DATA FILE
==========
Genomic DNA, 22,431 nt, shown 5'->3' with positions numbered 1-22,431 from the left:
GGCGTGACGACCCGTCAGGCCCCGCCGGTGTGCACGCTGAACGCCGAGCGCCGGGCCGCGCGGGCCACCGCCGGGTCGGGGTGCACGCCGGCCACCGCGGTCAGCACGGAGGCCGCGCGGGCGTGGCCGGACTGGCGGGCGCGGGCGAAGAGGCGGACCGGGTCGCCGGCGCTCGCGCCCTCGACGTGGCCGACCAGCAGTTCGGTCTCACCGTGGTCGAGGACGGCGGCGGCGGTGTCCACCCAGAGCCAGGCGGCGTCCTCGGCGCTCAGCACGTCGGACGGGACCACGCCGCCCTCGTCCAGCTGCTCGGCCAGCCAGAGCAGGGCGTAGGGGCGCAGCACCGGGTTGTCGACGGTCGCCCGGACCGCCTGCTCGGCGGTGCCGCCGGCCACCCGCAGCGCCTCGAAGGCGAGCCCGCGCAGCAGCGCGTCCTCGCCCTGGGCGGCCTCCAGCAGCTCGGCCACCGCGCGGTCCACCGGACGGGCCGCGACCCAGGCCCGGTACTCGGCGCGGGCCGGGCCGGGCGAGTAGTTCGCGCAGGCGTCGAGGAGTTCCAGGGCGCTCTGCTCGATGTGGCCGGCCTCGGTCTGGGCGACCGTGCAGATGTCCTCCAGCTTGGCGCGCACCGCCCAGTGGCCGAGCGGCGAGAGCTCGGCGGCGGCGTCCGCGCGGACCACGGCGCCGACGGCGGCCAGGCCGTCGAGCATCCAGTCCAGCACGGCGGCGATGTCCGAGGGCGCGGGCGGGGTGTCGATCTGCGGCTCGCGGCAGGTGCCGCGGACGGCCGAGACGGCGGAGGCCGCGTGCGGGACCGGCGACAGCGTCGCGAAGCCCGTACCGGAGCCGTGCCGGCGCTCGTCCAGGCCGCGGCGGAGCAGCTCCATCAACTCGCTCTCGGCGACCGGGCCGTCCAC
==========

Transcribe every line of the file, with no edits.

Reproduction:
Genomic DNA, 22,431 nt, shown 5'->3' with positions numbered 1-22,431 from the left:
GGCGTGACGACCCGTCAGGCCCCGCCGGTGTGCACGCTGAACGCCGAGCGCCGGGCCGCGCGGGCCACCGCCGGGTCGGGGTGCACGCCGGCCACCGCGGTCAGCACGGAGGCCGCGCGGGCGTGGCCGGACTGGCGGGCGCGGGCGAAGAGGCGGACCGGGTCGCCGGCGCTCGCGCCCTCGACGTGGCCGACCAGCAGTTCGGTCTCACCGTGGTCGAGGACGGCGGCGGCGGTGTCCACCCAGAGCCAGGCGGCGTCCTCGGCGCTCAGCACGTCGGACGGGACCACGCCGCCCTCGTCCAGCTGCTCGGCCAGCCAGAGCAGGGCGTAGGGGCGCAGCACCGGGTTGTCGACGGTCGCCCGGACCGCCTGCTCGGCGGTGCCGCCGGCCACCCGCAGCGCCTCGAAGGCGAGCCCGCGCAGCAGCGCGTCCTCGCCCTGGGCGGCCTCCAGCAGCTCGGCCACCGCGCGGTCCACCGGACGGGCCGCGACCCAGGCCCGGTACTCGGCGCGGGCCGGGCCGGGCGAGTAGTTCGCGCAGGCGTCGAGGAGTTCCAGGGCGCTCTGCTCGATGTGGCCGGCCTCGGTCTGGGCGACCGTGCAGATGTCCTCCAGCTTGGCGCGCACCGCCCAGTGGCCGAGCGGCGAGAGCTCGGCGGCGGCGTCCGCGCGGACCACGGCGCCGACGGCGGCCAGGCCGTCGAGCATCCAGTCCAGCACGGCGGCGATGTCCGAGGGCGCGGGCGGGGTGTCGATCTGCGGCTCGCGGCAGGTGCCGCGGACGGCCGAGACGGCGGAGGCCGCGTGCGGGACCGGCGACAGCGTCGCGAAGCCCGTACCGGAGCCGTGCCGGCGCTCGTCCAGGCCGCGGCGGAGCAGCTCCATCAACTCGCTCTCGGCGACCGGGCCGTCCAC